Professor of Medicine, Surgery, Molecular and Medical Pharmacology at the University of California (UCLA); Director of the Tumor Immunology Program at the Jonsson Comprehensive Cancer Center (JCCC); Director of the Parker Institute for Cancer Immunotherapy (PICI) Center at UCLA

The work of ACIR is so beautifully targeted on something that has the potential of being truly useful even in the earliest stages. What a great idea!

— John Petricciani, MD

President of the International Alliance for Biological Standardization (IABS); Former Director of the Center for Biologics at FDA and former Chief Medical Officer of the Biologicals Unit at WHO

Our understanding of the interaction between the immune system and cancer cells, and also the ways to exploit this interaction clinically, is growing faster than ever before. There is no reliable source of information that can help clinicians and researchers in this field stay up-to-date, and by filling this gap, ACIR facilitates the development of effective cancer immunotherapies for an increasing number of patient groups.

— Ton Schumacher, PhD

Deputy Director of the Netherlands Cancer Institute; Professor of Immunotechnology at Leiden University, The Netherlands; Chief Scientific Officer of Kite Pharma EU; SU2C-CRI Immunotherapy Dream Team member

Cancer Immunotherapy is providing patients with novel and durable treatments and the number of available therapies keeps growing. The mission of ACIR is to accelerate the pace by which the field develops through mapping out the research and clinical landscapes and keeping track of key advances in the field. It has my total support!!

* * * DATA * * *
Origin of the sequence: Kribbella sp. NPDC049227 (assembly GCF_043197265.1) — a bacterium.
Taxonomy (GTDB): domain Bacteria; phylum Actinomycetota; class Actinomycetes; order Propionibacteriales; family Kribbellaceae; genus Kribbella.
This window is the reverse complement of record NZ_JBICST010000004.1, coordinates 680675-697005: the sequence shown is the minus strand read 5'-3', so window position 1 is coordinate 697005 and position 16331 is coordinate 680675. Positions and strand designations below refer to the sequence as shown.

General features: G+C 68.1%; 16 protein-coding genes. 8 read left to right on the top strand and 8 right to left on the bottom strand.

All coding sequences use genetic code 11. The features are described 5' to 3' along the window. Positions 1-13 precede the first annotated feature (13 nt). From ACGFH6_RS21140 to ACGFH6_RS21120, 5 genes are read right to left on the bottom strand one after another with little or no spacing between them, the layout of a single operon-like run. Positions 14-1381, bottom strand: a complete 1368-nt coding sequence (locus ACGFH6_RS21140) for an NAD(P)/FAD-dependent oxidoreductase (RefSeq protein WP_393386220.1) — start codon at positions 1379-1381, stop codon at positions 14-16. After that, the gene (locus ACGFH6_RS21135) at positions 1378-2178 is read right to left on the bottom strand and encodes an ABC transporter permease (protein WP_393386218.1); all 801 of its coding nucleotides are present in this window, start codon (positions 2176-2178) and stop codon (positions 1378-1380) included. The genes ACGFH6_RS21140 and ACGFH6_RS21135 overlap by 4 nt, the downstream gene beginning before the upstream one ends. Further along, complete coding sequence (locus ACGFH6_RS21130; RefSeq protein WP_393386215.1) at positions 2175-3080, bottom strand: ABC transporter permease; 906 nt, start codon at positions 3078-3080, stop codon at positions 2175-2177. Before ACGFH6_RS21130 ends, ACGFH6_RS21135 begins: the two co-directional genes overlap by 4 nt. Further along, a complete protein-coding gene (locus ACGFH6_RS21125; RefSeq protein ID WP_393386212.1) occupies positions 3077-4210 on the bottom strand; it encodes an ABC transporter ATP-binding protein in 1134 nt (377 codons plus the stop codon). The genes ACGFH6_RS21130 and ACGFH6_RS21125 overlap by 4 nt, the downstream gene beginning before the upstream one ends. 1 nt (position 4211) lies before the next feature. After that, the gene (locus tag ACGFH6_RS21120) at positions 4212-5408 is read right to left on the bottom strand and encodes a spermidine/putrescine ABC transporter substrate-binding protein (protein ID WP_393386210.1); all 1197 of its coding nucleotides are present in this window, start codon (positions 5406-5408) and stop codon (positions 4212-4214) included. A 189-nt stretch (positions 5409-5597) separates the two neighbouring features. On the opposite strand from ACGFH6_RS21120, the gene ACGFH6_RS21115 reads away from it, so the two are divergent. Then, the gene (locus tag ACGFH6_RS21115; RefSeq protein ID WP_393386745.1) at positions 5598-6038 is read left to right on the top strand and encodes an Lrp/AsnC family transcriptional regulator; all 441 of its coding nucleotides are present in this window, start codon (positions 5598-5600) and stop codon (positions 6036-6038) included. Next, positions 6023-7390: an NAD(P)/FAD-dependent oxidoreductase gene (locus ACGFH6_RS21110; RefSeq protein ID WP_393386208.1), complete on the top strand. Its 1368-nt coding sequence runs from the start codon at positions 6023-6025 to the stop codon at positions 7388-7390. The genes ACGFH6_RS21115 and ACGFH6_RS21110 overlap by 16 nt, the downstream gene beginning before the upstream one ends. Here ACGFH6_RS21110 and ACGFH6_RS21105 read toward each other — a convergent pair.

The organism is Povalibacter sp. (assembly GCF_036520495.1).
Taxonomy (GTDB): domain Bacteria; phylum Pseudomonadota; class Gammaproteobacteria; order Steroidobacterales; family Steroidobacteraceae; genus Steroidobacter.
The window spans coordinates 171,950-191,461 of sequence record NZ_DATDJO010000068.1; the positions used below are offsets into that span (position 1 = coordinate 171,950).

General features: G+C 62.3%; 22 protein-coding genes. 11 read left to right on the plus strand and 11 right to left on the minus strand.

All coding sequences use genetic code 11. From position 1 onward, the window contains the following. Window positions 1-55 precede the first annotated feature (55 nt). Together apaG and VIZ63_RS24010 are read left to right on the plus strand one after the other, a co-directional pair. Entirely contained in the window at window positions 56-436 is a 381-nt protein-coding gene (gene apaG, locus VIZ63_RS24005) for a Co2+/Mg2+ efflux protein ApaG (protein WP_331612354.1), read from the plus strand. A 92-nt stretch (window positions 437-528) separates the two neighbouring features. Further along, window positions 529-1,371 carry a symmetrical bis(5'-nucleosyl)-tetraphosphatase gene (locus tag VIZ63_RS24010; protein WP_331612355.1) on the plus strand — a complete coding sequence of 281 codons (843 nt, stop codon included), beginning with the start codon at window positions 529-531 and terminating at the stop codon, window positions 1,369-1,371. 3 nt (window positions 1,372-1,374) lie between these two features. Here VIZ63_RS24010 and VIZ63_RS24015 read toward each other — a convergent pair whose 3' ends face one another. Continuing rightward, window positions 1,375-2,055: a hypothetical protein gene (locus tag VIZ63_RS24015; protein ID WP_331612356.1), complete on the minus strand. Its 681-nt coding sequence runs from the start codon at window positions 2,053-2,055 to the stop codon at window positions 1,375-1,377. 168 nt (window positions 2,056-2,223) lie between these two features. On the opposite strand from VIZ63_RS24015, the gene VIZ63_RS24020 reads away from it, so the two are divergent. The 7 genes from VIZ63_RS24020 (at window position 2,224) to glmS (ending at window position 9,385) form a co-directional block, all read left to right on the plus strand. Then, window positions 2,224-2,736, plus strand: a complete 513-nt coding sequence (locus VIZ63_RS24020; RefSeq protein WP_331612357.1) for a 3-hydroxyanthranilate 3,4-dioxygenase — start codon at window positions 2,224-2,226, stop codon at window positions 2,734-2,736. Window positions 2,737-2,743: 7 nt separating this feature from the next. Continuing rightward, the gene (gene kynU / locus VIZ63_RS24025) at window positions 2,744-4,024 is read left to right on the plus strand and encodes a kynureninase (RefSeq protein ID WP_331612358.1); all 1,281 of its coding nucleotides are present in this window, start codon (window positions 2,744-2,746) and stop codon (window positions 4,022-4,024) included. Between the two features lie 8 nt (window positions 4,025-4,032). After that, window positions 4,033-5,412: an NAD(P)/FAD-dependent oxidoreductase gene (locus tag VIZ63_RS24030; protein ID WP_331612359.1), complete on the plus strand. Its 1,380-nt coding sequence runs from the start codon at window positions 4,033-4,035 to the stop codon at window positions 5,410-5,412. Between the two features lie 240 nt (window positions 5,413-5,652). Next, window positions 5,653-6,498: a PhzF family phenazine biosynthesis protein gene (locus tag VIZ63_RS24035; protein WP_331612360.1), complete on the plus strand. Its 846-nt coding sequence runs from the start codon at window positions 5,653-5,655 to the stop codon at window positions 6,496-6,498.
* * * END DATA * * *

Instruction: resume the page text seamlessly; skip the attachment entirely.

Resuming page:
— Robert D. Schreiber, PhD

Alumni Endowed Professor of Pathology and Immunology and Professor of Molecular Microbiology at Washington University School of Medicine, MO; Director of the Washington University Center for Human Immunology and Immunotherapy Programs; Associate Director of the Scientific Advisory Board to the CRI

I fully support the important initiative of ACIR. The field of cancer immunotherapy grows at an exciting pace. Staying on top of foundational discoveries in the field, which is conveniently processed on ACIR, is key for coming up with important new hypotheses about immunotherapeutic cancer treatment strategies.

— Glenn Dranoff, MD, PhD

Global Head of Immuno-Oncology, Novartis Institutes of BioMedical Research

I fully endorse the mission of ACIR to provide a weekly synopsis of the scientific literature in cancer immunotherapy. The value of this approach has been clearly demonstrated by a program I have been involved in with the Prize4Life Foundation, which is dedicated to curing ALS. ALS Forum provides ALS research summaries as well as other content related to clinical trials and is widely used by the ALS research community to keep up to date.

— Tom Maniatis, PhD

Chairman of the Department of Biochemistry and Molecular Biophysics at the Columbia University Medical Center (CUMC) in New York, and Director of the University wide Columbia Precision Medicine Initiative (CPMI)

ACIR has identified a great way to meet the critical need of researchers and clinicians everywhere to stay up to date with the literature in the fast moving and life-saving field of cancer immunotherapy. This will be a fine living tribute to your son Matt and has the potential to help many future cancer victims!

— James S. Economou, MD, PhD

Beaumont Professor of Surgery, Microbiology, Immunology and Molecular Genetics, and Molecular and Medical Pharmacology at the University of California, Los Angeles (UCLA)

I am pleased to voice my support for the mission of ACIR to keep cancer immunotherapy researchers up to date with the current advancements in the field. Given the magnitude of new information emerging from this field, I particularly appreciate their efforts to both identify and highlight the key advancements each week and to distill the new information to key take-away points that can be easily grasped.

— Nir Hacohen, PhD

Professor of Medicine, Harvard Medical School; Director, MGH Center for Cancer Immunology; Institute Member, Broad Institute of Harvard and MIT